NBA Players Explain The Financial Reason No One Wants To Come Off The Bench

Manu Ginobili Contract Spurs TwitterMike Ehrmann/Getty ImagesManu Ginobili has made over $US100 million in his career, despite coming off the bench.

NBA championship contenders frequently have a starting-five calibre player come off the bench to lead their second unit.

Manu Ginobili of the San Antonio Spurs is the greatest example of this type of player.

He has become, perhaps, the best sixth man in NBA history, helping the Spurs to four titles. Others, such as Lamar Odom with the Lakers, Jamal Crawford with the Clippers, and James Harden with the Thunder, have excelled in the same role in recent years.

However, not every player is willing to take a demotion to the bench for the betterment of the team. Ginobili recently explained to USA Today’s Sam Amick:

“It’s not as common as you may think, given the success [the Spurs have] had. But I understand when 20- to 23-year-old guys don’t want to do it. They think they can take the NBA by storm. They want to (get) their numbers. They want to get paid. So I can imagine why they don’t want to do it early in their career.”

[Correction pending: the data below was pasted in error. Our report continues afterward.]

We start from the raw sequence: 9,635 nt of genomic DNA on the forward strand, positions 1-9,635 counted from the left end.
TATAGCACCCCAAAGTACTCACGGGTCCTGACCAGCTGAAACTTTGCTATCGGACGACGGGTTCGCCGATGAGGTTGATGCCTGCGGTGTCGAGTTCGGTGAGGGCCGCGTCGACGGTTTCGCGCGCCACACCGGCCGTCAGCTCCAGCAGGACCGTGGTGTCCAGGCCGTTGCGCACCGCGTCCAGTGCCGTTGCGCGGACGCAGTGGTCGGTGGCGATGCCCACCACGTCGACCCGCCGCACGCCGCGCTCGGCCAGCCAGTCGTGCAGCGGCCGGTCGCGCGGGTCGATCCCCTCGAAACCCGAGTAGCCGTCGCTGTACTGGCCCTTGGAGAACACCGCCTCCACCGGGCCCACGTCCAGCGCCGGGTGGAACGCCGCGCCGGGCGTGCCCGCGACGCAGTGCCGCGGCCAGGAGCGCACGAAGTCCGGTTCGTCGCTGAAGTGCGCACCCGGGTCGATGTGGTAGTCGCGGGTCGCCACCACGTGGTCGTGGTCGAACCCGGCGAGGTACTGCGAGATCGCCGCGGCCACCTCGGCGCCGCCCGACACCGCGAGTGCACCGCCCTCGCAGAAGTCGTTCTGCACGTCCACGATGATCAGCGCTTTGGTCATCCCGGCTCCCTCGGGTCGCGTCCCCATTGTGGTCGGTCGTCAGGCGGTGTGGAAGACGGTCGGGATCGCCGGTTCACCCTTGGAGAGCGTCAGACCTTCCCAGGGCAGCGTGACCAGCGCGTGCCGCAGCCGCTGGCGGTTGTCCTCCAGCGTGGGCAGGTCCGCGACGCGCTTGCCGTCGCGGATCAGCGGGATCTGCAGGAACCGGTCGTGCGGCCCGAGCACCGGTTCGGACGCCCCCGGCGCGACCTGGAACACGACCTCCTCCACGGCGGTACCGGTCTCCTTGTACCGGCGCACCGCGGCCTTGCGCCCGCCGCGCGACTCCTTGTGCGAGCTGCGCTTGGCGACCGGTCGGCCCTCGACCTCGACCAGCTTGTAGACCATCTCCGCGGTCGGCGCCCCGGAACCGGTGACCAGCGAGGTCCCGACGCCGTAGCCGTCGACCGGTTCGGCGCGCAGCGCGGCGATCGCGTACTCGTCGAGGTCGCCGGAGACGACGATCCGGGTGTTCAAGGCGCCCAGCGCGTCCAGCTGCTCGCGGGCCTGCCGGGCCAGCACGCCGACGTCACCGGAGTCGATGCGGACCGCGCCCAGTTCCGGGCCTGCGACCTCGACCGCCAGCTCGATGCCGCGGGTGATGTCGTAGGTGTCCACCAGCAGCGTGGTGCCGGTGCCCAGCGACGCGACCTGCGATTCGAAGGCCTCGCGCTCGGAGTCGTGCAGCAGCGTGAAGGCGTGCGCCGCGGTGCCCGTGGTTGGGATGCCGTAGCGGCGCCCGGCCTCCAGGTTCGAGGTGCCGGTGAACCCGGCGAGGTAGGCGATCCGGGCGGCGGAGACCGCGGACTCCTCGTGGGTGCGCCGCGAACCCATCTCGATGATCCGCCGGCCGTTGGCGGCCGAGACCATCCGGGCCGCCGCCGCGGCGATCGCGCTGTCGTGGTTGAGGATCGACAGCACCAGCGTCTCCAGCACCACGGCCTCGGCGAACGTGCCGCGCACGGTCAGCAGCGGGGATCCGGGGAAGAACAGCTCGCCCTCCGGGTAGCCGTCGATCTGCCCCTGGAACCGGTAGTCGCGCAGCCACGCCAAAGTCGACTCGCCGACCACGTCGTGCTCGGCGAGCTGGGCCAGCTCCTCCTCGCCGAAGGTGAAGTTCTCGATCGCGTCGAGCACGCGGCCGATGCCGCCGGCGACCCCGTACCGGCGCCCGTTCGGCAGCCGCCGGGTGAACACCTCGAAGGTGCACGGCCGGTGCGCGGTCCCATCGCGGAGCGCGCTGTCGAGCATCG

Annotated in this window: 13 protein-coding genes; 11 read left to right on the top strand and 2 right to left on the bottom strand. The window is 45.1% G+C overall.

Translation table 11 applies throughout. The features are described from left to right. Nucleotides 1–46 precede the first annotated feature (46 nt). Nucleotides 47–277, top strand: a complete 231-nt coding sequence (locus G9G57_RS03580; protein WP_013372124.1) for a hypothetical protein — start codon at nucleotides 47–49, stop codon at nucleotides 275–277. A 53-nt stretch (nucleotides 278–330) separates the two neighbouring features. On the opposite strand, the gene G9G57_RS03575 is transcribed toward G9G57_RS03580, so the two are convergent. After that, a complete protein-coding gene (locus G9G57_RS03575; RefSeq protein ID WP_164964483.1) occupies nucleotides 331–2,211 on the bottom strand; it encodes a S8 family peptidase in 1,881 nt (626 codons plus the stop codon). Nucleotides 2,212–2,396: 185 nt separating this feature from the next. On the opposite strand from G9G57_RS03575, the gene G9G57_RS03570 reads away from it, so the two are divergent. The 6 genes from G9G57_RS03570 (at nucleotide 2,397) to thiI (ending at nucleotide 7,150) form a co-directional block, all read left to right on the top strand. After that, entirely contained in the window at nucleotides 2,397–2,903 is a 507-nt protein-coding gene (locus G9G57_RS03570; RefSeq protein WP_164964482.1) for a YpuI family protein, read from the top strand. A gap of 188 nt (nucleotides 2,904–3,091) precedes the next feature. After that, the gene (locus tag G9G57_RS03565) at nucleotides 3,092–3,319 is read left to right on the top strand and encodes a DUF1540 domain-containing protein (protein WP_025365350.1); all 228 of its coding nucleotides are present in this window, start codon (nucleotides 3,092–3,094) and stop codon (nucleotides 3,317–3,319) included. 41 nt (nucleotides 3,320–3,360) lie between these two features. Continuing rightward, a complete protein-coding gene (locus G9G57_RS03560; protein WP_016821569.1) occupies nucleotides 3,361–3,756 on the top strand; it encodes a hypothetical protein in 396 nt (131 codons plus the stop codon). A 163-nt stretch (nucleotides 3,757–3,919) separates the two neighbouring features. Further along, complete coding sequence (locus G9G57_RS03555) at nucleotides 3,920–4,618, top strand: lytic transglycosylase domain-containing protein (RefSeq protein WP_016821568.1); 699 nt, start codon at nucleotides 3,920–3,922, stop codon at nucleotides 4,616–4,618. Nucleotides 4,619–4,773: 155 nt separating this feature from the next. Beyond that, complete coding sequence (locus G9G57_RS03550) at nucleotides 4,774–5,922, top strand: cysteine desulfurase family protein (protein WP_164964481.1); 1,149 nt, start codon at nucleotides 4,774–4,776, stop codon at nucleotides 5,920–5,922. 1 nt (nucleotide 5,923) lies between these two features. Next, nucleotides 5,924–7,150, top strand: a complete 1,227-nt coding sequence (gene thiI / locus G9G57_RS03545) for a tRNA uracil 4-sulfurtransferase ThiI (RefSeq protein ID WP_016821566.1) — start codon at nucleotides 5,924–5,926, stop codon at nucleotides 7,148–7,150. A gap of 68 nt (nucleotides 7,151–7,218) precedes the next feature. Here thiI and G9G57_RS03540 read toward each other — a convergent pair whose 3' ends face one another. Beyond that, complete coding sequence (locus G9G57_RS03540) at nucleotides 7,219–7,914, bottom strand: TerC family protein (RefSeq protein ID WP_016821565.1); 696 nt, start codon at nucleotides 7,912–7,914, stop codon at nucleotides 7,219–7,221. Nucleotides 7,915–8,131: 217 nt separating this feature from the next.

That last part (“they want to get paid”) is something that was echoed by Andre Iguodala of the Golden State Warriors. He told Amick:

“If a guy is in front of you, then it’s like, ‘Well the guy is in front of me so I’ve got to go get his job.’ Really, in the NBA, it’s ‘I need to get paid like a starter.’ A team is not going to say, ‘I’m going to spend $US10 million for a guy to come off the bench.’ A team is not going to do that. Or it’s very, very rare.”

While star players make between $US15 million and $US20 million, the median NBA salary is $US2.2 million. That means the vast majority of bench players don’t make anywhere near the $US10 million benchmark Iguodala mentioned. There are 150 starters in the NBA, and there are — coincidentally — 150 players who make $US5 million or more. There’s only a certain amount of money to go around, and the guys who play the most minutes are going to get the bulk of it.

Young players, especially those who are fighting for their first free agent deals, need minutes and production to prove themselves.

“I thought it was going to hurt me in my next deal,” Ginobili admitted to Amick when he first became a sixth man. “And then I realised that it was what’s best for the team and I would do just fine.”

Ginobili has made over $US100 million over the course of his career. There are some other examples of sixth men making starter-level money (Jamal Crawford hasn’t been a full-time starter since 2008-09, and has still earned over $US35 million in the last five years) but they are few and far between.

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